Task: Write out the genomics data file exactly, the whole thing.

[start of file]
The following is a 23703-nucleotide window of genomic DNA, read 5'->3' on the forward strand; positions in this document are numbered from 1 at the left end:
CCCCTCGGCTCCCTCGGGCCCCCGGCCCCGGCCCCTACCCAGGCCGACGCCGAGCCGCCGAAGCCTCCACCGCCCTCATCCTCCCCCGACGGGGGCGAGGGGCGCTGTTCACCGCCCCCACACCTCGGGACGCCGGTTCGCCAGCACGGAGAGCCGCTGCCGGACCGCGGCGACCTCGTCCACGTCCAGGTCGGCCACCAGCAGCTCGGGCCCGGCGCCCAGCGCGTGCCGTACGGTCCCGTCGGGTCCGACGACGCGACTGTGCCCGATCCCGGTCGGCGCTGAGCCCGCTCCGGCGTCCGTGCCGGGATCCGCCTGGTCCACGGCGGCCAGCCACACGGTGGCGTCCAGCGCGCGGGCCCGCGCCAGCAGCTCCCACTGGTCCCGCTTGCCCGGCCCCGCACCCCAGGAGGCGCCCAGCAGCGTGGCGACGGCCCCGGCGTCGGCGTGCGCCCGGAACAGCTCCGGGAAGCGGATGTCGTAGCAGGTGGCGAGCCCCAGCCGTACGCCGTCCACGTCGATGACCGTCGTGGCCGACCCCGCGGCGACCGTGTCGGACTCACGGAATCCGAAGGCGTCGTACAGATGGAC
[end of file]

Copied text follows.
The following is a 23703-nucleotide window of genomic DNA, read 5'->3' on the forward strand; positions in this document are numbered from 1 at the left end:
CCCCTCGGCTCCCTCGGGCCCCCGGCCCCGGCCCCTACCCAGGCCGACGCCGAGCCGCCGAAGCCTCCACCGCCCTCATCCTCCCCCGACGGGGGCGAGGGGCGCTGTTCACCGCCCCCACACCTCGGGACGCCGGTTCGCCAGCACGGAGAGCCGCTGCCGGACCGCGGCGACCTCGTCCACGTCCAGGTCGGCCACCAGCAGCTCGGGCCCGGCGCCCAGCGCGTGCCGTACGGTCCCGTCGGGTCCGACGACGCGACTGTGCCCGATCCCGGTCGGCGCTGAGCCCGCTCCGGCGTCCGTGCCGGGATCCGCCTGGTCCACGGCGGCCAGCCACACGGTGGCGTCCAGCGCGCGGGCCCGCGCCAGCAGCTCCCACTGGTCCCGCTTGCCCGGCCCCGCACCCCAGGAGGCGCCCAGCAGCGTGGCGACGGCCCCGGCGTCGGCGTGCGCCCGGAACAGCTCCGGGAAGCGGATGTCGTAGCAGGTGGCGAGCCCCAGCCGTACGCCGTCCACGTCGATGACCGTCGTGGCCGACCCCGCGGCGACCGTGTCGGACTCACGGAATCCGAAGGCGTCGTACAGATGGAC